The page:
34 Bethe was a member of the President’s Scientiﬁc Advisory Committee (PSAC) during the Eisenhower and Kennedy administrations, and of other high-level government advisory bodies. He publicly opposed the Johnson Administration’s decision, against the advice of PSAC, to deploy an Anti-Ballistic Missile (ABM) system. During the 1980s, he joined the public debate on defense and arms control issues and strongly opposed the Strategic Defense Initiative (SDI), the “Star Wars” program.
35 1958 Geneva Conference
36 Hans Bethe receiving the Fermi Award from President John F. Kennedy at the White House
37 Hans Bethe receiving the Franklin Medal, 1959 38 Franklin Medal 39 Nobel Prize Medal The Nobel medals were designed in 1901 by the Swedish sculptor Erik Lindberg. The front carries the image of Alfred Nobel and his birth and death dates. Nobel laureates in physics and chemistry receive the medal of the Royal Academy of Sciences. On its reverse, Nature in the form of the goddess Isis, is lifting the clouds and carrying a horn of plenty in her arms. The Spirit of Science is raising the veil which covers her serene and grave countenance. The medals are created of 205 grams of twenty-three carat gold. Shown here is the presentation copy of Professor Bethe’s medal. Hans Bethe was awarded the Nobel Prize in physics for his 1938 paper on energy production in stars.
40 Hans Bethe and his secretaries, Gertrude Stout Hamil and Velma Ray
Hans Bethe and his secret news
41 42 43 Hans A. Bethe, John Wendell Anderson Professor of Physics
44 45 The Floyd Newman Laboratory of Nuclear Studies In 1946, the Trustees of Cornell University voted to establish a new department to be allied with the Department of Physics and dedicated to the study of nuclear phenomena. Construction of the Laboratory building was completed in 1948. The Laboratory was named for Floyd R. Newman (‘12) in recognition of his generous gift to Cornell. The original aims of the Laboratory were to investigate the particles of which atomic nuclei were composed and to discover more about the nature of the forces which hold those particles together. Robert Wilson came from Harvard in 1947 to direct the Laboratory during its construction. For the next twenty years, he would be responsible for the building of four successively larger high-energy electron accelerators, or synchrotrons; the Wilson Synchrotron Facility is named in his honor.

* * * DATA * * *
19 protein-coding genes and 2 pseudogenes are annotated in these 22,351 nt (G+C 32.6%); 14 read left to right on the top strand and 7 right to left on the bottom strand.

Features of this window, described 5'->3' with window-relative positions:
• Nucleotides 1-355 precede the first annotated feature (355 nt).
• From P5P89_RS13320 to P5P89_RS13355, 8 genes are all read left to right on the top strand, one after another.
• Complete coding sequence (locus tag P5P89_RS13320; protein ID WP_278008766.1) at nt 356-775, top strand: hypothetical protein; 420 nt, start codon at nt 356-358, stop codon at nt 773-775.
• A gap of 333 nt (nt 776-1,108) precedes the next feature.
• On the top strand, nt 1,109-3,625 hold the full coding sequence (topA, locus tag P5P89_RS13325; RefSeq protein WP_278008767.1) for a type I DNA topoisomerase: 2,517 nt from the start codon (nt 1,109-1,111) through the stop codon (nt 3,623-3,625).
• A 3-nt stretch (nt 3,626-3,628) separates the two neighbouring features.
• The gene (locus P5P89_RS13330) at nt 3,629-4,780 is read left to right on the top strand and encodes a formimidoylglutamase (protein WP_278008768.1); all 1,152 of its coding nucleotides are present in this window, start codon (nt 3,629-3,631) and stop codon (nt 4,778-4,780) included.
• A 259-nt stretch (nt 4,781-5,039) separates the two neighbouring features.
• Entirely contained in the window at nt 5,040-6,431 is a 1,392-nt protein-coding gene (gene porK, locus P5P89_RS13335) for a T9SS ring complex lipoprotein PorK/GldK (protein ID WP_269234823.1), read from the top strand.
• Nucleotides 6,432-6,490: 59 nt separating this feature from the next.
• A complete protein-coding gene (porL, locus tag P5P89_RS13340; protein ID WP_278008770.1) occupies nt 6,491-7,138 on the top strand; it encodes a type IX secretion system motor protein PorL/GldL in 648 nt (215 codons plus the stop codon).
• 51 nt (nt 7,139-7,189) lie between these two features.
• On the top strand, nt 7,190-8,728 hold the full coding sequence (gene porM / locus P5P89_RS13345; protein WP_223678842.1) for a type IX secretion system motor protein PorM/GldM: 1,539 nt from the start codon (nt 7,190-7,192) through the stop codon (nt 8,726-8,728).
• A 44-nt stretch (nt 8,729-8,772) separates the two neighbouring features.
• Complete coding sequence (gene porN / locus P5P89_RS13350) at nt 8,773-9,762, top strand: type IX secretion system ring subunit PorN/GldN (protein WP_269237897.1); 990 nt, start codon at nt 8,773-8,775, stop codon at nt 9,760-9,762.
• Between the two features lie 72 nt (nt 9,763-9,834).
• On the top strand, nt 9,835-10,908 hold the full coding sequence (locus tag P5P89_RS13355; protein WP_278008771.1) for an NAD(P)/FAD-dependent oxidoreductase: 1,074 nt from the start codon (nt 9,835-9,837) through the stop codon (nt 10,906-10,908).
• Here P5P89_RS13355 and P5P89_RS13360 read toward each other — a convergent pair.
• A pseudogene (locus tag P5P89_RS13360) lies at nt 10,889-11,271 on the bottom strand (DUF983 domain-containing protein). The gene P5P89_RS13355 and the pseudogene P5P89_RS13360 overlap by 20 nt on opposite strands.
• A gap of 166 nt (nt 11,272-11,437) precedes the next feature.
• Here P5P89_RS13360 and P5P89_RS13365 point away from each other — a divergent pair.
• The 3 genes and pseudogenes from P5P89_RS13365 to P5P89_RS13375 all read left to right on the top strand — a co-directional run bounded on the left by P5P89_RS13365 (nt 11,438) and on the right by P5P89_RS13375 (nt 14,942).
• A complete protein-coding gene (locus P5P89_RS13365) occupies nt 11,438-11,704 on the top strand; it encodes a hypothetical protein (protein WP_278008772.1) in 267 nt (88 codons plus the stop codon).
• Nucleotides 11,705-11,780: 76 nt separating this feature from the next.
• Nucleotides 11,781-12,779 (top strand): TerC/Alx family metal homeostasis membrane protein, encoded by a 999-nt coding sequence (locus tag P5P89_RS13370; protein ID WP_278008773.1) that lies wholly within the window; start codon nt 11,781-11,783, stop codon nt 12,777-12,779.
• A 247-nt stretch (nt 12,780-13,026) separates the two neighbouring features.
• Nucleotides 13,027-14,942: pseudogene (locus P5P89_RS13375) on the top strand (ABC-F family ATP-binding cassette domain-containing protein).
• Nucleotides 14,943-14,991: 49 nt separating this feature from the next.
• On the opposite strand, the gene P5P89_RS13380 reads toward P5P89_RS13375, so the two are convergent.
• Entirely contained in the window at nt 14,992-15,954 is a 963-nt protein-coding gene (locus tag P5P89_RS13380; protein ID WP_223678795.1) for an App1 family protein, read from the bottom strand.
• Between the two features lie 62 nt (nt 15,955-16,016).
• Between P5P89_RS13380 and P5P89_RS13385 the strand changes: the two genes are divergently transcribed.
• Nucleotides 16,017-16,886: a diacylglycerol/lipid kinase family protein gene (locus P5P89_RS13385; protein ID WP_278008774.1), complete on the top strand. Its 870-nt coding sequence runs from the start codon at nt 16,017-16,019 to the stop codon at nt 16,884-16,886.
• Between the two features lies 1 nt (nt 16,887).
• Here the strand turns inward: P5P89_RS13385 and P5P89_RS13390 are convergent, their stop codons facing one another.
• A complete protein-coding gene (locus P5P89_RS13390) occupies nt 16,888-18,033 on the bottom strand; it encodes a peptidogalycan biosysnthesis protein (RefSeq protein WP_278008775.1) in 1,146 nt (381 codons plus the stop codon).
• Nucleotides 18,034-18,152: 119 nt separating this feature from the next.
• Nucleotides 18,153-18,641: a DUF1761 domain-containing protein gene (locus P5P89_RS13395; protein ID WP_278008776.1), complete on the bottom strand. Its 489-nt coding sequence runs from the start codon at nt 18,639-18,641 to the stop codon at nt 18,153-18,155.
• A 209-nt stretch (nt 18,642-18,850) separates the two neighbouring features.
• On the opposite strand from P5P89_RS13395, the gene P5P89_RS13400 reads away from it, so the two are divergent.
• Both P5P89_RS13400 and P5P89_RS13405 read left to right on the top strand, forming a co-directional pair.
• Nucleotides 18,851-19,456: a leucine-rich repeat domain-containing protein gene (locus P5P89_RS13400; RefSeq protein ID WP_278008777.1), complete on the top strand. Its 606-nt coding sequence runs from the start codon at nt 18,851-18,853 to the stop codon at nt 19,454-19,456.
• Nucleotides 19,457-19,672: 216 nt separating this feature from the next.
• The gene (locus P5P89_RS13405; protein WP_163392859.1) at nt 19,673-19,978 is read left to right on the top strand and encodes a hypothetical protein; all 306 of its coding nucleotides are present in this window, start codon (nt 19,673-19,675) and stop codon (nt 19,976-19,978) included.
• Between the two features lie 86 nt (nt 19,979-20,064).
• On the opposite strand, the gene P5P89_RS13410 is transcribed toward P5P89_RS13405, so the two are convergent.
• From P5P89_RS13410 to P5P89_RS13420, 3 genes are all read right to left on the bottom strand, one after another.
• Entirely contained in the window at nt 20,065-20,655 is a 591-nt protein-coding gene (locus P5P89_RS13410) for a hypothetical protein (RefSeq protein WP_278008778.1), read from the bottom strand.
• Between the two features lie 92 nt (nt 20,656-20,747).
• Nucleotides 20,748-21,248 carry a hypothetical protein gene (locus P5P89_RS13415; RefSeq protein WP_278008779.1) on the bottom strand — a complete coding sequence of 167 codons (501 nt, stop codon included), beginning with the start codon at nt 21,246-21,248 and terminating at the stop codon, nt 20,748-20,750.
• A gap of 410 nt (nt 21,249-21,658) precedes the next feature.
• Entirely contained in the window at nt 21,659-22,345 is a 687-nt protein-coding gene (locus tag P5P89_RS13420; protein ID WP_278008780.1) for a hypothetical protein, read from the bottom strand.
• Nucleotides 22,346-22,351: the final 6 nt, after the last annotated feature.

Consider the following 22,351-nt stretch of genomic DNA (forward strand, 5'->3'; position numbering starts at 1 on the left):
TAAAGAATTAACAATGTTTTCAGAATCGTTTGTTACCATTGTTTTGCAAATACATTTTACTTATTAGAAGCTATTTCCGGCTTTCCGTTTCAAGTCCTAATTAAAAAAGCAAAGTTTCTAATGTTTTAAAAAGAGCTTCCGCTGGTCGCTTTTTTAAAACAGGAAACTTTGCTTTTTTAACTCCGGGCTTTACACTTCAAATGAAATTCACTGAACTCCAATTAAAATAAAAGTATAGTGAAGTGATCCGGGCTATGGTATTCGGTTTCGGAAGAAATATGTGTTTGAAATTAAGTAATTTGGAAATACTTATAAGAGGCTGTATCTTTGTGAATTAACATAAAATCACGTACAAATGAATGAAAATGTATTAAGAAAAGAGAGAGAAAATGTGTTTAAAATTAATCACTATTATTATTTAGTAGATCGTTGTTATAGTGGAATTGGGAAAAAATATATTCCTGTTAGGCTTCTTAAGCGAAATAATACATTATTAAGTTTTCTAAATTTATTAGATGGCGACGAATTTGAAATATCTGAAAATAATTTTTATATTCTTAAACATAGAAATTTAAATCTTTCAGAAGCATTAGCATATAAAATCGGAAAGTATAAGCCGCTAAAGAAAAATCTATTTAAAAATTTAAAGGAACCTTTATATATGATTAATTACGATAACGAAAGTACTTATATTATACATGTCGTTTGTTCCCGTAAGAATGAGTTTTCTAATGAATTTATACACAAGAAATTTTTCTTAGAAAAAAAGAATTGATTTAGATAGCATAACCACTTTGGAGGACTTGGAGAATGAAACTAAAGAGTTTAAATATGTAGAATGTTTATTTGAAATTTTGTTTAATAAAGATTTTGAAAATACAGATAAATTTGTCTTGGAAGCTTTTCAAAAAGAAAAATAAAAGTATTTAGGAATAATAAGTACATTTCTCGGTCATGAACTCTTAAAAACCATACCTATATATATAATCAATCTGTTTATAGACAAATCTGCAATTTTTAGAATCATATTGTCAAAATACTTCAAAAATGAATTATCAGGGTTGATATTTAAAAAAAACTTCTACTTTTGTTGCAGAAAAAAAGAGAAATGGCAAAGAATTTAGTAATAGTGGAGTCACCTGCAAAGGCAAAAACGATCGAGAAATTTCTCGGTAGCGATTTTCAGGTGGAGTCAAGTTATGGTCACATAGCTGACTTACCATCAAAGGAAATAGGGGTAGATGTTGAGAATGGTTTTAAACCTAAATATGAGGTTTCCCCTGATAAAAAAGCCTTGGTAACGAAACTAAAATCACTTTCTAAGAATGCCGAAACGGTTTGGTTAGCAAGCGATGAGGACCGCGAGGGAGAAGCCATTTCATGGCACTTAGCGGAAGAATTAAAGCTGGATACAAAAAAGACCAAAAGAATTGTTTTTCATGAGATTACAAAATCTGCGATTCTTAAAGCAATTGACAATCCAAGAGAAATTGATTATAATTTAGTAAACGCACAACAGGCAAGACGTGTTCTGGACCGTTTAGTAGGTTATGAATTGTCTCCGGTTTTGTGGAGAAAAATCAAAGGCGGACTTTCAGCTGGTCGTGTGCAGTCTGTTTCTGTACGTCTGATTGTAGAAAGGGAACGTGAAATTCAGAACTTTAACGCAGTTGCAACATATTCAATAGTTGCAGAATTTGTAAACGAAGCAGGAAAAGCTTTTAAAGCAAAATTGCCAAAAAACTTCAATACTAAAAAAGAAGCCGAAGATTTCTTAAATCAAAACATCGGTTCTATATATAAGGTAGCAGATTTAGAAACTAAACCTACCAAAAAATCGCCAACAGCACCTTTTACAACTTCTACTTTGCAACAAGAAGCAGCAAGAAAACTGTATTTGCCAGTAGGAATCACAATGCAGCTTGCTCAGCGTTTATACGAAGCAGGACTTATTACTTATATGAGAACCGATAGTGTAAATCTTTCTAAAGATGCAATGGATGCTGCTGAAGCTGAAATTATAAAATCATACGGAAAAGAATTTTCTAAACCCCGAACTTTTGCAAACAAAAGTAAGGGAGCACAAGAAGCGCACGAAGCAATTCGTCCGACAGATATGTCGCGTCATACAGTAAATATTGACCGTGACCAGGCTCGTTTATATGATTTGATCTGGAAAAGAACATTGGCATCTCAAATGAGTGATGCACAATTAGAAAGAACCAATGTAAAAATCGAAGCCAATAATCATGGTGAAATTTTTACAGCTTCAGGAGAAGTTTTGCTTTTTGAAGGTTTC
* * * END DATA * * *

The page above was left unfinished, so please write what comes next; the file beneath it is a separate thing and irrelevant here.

46 Hans Bethe, Franklin Long (Chemistry), President Edmund Day (with shovel), Robert Wilson, Lloyd P. Smith (Chair of Physics) The groundbreaking for the Floyd R. Newman '12 Laboratory of Nuclear Studies (now of Elementary-Particle Physics)
47 Hans Albrecht Bethe
48 Hans Bethe and Boyce McDaniel tour the Wilson Synchrotron Laboratory ca.1955
49 Cornell Physics Department, 2000 (key on next slide) 50 Front Row (l-r): Daniel Ralph, Ritchie Patterson, Tung-Mow Yan, Veit Elser, Hans Bethe, Tomas Arias, Vinay Ambegaokar, Nariman Mistry, Hasan Padamsee; Second Row: Carl Franck, Persis Drell, Henry Tye, Jay Orear, Neil Ashcroft, Albert Sievers, James Alexander, Toichiro Kinoshita, Yuri Orlov; Third Row: Ira Wasserman, Michelle Wang, Robert Cotts, David Cassel, Louis Hand, Andre LeClair, Donald Holcomb, David Mermin, James Sethna; Fourth Row: Robert Thorne, Lawrence Gibbons, Douglas Fitchen, Kurt Gottfried, Peter Stein, Robert Richardson, Boyce MacDaniel, Raphael Littauer, Bernard Gittelman; Fifth Row: Joseph Rogers, Peter Lepage, Robert Silsbee, David Rubin, Saul Teukolsky, Donald Hartill, Robert Lieberman, Albert Silverman, Edith Cassel, David Lee
51 52 Los Alamos National Laboratory Medal
Scientiﬁc Visionary and Leader, Mentor and Role Model to the Laboratory from its inception
53 54 Hans and Rose Bethe, 1995
55 Hans and Rose Bethe at home in Ithaca
56 Hans Bethe accepting a certiﬁcate of appreciation from Cornell President Frank H. T. Rhodes 57 Rudolph Peierls and Hans Bethe
Long-term collaborator and friend
58 59 Credits
Text written by Elaine D. Engst, University Archivist and Director, Division of Rare and Manuscript Collections, Cornell University Library
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Permissions Coordinator Division of Rare and Manuscript Collections 2B Carl A. Kroch Library Cornell University Ithaca, NY 14853